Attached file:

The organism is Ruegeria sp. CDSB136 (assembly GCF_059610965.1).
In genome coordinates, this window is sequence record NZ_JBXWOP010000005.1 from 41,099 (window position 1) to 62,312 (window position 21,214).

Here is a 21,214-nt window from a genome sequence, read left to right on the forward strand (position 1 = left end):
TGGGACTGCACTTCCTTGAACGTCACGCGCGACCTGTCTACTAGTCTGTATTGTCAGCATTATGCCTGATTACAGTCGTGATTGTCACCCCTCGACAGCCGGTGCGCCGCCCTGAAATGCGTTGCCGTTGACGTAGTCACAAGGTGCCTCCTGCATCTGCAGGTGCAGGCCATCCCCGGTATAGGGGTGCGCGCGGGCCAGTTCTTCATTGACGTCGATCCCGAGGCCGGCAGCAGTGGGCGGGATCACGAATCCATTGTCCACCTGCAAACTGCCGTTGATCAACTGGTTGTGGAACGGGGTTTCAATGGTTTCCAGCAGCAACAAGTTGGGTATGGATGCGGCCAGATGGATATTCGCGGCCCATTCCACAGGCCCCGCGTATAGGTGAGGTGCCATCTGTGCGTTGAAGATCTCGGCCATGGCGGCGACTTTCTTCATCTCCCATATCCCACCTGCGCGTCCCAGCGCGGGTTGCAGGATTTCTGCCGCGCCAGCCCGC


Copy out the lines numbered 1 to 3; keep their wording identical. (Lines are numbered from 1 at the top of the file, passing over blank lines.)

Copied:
The organism is Ruegeria sp. CDSB136 (assembly GCF_059610965.1).
In genome coordinates, this window is sequence record NZ_JBXWOP010000005.1 from 41,099 (window position 1) to 62,312 (window position 21,214).

Here is a 21,214-nt window from a genome sequence, read left to right on the forward strand (position 1 = left end):